STEM to STEAM: CrossRoads Intermediate pilots new Science, Technology, Engineering, Art and Math program


IRMO, SC – It’s early September, and CrossRoads Intermediate School is teeming with activity: two students ponder the artistry in a set of 3-D printers. A few feet down the hall, a group of teachers discuss a new school club where students will create new board games. Around another corner, students in a math class use paper to draw patterns and construct three-dimensional shapes.

“Welcome to STEAM education,” said CrossRoads Intermediate Principal Jess Hutchison.

While STEM – Science, Technology, Engineering and Math – has been a hot topic in the educational sector for several years, school leaders in Lexington-Richland School District Five say they see a value in broadening the focus to include communications and other arts-based disciplines. CrossRoads Intermediate School is piloting a STEAM program this school year, and other schools also have implemented STEAM lessons in classrooms across the district.

“We changed our name from CrossRoads Middle to CrossRoads Intermediate this school year, but the most significant change is not the signage outside but the exciting things that are happening inside our classrooms with STEAM,” Hutchinson said. “To us, the ‘A’ in STEAM represents performing arts, visual arts and the humanities. I think a lot of people in education now realize that there still needs to be a focus on being able to communicate properly, on being able to collaborate and present information….A STEAM approach includes this in all classes, for all students and prepares them for 21st century jobs.”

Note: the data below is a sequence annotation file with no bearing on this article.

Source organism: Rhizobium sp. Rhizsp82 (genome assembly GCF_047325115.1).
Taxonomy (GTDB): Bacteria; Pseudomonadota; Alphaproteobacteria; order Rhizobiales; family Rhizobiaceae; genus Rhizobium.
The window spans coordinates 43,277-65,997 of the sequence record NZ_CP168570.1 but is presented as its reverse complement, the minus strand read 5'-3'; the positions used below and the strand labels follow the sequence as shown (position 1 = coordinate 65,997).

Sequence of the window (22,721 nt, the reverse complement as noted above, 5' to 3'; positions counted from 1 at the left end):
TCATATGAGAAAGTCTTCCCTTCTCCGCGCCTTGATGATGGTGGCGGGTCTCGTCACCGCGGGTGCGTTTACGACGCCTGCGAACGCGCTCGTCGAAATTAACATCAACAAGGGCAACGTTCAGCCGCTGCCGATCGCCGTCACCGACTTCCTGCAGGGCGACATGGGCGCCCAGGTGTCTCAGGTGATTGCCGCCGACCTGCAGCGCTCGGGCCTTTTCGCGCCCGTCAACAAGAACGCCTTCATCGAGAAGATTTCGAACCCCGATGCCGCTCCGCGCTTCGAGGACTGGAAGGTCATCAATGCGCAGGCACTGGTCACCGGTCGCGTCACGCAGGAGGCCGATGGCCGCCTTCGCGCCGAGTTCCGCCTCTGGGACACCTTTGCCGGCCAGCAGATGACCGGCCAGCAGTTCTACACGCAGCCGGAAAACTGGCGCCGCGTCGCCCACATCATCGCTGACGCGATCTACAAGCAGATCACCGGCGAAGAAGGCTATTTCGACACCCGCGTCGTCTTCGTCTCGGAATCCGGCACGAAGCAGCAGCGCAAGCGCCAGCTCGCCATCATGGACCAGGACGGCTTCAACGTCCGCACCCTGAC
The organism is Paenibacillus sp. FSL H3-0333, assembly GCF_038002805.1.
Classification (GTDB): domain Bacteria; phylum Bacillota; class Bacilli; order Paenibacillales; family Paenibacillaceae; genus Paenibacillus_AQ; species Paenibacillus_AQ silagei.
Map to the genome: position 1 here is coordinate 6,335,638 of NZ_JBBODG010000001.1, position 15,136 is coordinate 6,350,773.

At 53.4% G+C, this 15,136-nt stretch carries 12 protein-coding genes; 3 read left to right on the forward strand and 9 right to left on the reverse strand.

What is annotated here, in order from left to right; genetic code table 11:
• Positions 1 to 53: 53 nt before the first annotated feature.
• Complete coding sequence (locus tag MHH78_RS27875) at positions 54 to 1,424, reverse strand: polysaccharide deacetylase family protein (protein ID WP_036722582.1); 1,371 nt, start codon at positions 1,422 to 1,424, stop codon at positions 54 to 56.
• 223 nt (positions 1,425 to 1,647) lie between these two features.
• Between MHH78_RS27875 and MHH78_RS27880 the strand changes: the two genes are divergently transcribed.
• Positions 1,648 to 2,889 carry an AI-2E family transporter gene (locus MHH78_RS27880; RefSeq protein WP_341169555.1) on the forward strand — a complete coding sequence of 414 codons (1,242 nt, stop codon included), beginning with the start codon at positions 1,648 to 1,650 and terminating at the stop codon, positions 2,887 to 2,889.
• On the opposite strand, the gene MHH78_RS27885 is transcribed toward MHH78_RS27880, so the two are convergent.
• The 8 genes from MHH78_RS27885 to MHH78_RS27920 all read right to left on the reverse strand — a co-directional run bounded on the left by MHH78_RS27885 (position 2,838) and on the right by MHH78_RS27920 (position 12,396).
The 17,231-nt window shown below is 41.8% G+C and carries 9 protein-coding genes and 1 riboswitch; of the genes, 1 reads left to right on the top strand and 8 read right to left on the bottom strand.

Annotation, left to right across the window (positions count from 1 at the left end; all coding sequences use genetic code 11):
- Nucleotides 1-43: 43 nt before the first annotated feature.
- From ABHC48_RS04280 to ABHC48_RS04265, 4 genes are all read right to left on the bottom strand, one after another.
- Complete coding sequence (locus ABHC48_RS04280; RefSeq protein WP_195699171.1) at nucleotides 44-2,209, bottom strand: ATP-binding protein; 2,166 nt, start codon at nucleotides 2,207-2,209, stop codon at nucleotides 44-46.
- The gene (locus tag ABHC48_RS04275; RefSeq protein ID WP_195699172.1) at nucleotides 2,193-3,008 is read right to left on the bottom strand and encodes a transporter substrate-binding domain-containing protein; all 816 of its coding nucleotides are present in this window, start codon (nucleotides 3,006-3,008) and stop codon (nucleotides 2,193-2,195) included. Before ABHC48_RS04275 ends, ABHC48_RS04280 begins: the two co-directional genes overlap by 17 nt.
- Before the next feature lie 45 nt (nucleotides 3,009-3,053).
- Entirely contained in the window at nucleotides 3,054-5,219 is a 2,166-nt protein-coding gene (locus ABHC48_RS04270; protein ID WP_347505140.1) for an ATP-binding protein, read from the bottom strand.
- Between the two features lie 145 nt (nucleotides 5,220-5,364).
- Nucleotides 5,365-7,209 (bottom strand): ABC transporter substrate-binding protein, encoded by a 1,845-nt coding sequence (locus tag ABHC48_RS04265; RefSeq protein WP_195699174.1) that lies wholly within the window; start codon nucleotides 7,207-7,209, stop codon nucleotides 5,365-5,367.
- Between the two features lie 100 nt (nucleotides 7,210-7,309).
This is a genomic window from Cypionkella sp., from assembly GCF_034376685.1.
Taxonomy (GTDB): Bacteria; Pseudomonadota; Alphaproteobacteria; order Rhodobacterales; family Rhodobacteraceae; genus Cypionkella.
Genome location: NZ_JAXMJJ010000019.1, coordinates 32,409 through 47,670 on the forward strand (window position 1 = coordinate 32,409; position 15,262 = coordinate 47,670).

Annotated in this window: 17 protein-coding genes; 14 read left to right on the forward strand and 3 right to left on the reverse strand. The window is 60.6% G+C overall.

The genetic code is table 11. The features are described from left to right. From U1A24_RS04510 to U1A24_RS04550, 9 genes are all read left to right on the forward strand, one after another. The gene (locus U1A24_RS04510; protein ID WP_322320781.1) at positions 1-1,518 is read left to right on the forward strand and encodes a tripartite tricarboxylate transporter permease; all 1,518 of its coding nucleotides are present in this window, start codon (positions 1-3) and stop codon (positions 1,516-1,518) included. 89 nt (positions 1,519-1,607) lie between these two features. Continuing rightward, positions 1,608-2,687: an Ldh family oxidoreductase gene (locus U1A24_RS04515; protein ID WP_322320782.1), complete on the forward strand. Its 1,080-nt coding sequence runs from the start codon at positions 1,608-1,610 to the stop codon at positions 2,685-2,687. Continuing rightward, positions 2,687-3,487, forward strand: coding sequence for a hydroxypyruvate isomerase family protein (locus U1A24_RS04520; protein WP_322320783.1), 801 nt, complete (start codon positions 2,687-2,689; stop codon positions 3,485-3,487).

Morning classroom meetings now include a biweekly STEAM activity, and teachers work in “interdisciplinary teams” to create cross-curriculum lessons that weave academic disciplines together, like art and math or science and language arts. On “STEAM Fridays,” students in the school participate in more than 40 clubs added this school year to blend STEM concepts with arts. Trash Can Band, drama, sewing, even a Rubik’s Cube club are provided to expose students to STEAM, school leaders say.

“The arts have been added to help students develop creative thought, collaboration and empathy…which are all key in innovation,” said CrossRoads Intermediate Assistant Principal for Instruction Tara Safriet. “The skills that students need, those in the state’s Profile of the South Carolina Graduate, include the ability to speak and articulate learning, the ability to work with others, be collaborative…We’ve always provided quality academics, and our new clubs and STEAM focus lends itself to sharpening critical cross-curricula skills.”

Screen Shot 2015-09-08 at 1.34.06 PMFormerly CrossRoads Middle School, the newly named CrossRoads Intermediate School received top ratings on both the latest federal and state accountability systems. The school still houses sixth grade students from the 10 elementary schools that come together to form CrossRoads Intermediate’s student body. Twenty-nine teachers at the school have their National Board Certification, and a teacher and three students from the school were named grand prize winners of the 2015 Belk Service Learning Challenge.